Black Conservative Hails Pro-Fairness Labor Ruling in Michigan

Old book and gavel on wooden desk

Old book and gavel on wooden desk

In a major ruling on labor law announced late last week, a federal appeals court upheld recently-enacted legislation requiring more fairness in the awarding of taxpayer-financed construction projects in Michigan.

In overturning an injunction placed upon it by U.S. District Court Judge Victoria A. Roberts, the 6th Circuit Court of Appeals decision found that Michigan’s “Fair and Open Competition in Government Construction Act” did not violate the federal National Labor Relations Act.

The Michigan law, passed in 2011, prohibits the necessity for “project labor agreements” (PLAs) in local and state construction contracts.

PLAs often give organized labor a distinct advantage — if not a monopoly — in the bidding process for public assignments.  Circuit Court Judge John Rogers wrote in his opinion: “The act furthers Michigan’s proprietary goal of improving efficiency in public construction projects, and the act is no broader than is necessary to meet those goals.”

The opinion supporting the Michigan law further noted:

The state is seeking to preserve taxpayer resources by encouraging open competition among potential contractors and subcontractors.  It is not banning PLAs, and contractors who enter into PLAs can compete on equal footing with non-PLA contractors for public contracts.

Project 21swimp_sm member Stacy Swimp, who also serves as the chairman and national liaison for the Diversity Chapter of Associated Builders and Contractors (ABC) of Greater Michigan, said this is a landmark ruling that helps taxpayers in general and minorities and women in the construction trades in particular.

Stacy said:

Project labor agreements prevented private contractors from being able to even compete for some state and local jobs in Michigan for too long.  It’s also a fact that pro-union PLAs can be particularly harsh on women and minority businesses seeking to compete for jobs because these companies are often non-union.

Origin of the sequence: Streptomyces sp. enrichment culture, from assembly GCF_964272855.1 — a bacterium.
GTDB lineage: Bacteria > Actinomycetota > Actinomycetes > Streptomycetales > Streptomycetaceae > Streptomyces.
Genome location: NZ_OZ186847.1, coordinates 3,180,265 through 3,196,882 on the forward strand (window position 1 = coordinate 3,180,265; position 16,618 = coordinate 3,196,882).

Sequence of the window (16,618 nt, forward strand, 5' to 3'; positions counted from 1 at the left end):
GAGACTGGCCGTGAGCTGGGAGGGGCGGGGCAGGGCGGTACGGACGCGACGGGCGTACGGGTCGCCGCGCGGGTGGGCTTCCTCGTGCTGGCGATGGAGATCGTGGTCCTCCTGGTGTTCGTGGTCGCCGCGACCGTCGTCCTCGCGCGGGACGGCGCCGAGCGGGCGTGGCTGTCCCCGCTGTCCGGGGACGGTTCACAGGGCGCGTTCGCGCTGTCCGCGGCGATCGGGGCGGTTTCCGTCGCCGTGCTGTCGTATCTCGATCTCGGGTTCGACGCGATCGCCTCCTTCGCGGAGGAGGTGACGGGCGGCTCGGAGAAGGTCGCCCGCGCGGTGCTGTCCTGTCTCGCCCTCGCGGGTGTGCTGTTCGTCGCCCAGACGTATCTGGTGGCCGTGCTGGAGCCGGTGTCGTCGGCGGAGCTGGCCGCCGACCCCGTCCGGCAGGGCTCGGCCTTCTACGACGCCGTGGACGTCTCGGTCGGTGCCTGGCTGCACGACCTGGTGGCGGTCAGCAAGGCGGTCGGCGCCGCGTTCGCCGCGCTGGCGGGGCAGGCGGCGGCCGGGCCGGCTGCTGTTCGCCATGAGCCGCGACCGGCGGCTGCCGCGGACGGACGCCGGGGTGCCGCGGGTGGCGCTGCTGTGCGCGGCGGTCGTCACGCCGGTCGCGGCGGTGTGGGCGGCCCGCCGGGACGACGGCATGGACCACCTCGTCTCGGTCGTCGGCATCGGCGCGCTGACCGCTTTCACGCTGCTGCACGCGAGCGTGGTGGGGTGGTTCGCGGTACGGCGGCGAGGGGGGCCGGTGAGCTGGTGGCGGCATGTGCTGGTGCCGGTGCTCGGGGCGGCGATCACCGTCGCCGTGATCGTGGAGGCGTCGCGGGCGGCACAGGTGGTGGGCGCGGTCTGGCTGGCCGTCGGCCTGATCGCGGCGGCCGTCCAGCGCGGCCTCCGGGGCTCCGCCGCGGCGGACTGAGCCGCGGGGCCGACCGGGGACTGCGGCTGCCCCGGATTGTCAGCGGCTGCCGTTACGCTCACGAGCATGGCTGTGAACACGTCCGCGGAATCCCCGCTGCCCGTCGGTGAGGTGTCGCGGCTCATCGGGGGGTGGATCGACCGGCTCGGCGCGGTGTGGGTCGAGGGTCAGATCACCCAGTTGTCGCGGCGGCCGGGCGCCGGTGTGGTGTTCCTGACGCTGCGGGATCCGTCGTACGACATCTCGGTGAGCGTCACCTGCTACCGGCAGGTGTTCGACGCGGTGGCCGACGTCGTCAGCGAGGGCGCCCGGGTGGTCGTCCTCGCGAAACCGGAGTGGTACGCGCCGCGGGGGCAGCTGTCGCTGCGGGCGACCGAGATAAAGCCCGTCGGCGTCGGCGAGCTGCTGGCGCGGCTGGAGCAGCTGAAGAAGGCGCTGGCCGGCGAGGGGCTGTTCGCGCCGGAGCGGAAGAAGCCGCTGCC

Hispanic groups, female-owned business associations and other independent minority organziation have opposed PLAs for years.

Worse yet for the people of Michigan, PLAs even prevented pro-union contractors who would win jobs from being able to hire any non-union workers.  This went so far as to exclude even the most minor and unskilled entry-level positions from anyone who was not a member of the union.  In effect, one could not even pick up trash or sweep the sidewalk under the terms of PLA jobs unless that person was a member of the union.

This created a problem in Michigan because less than 12 percent of private sector jobs these days are unionized.  That means that an overwhelming portion of the workforce and the contractors who employ them had the deck stacked against them when it came to bid on publicly-funded, government-awarded contracts.

People were being denied the opportunity to win jobs that would feed their families because they weren’t allied with organized labor.

But not anymore — not in Michigan!  The 6th Circuit justly determined that the playing field should be level for all who seek to bid for jobs financed by taxpayers’ wallets.

It must be noted that it was conservative lawmakers in Michigan who are responsible for bringing fairness to the contracting process.  They proposed and fought for the bill in the state legislature, and their work to help the average workingman as well as woman and minority contractors pointedly lacked the support of civil rights special interest groups.

Despite the pushback of Big Labor and its allies, conservatives did not flinch.

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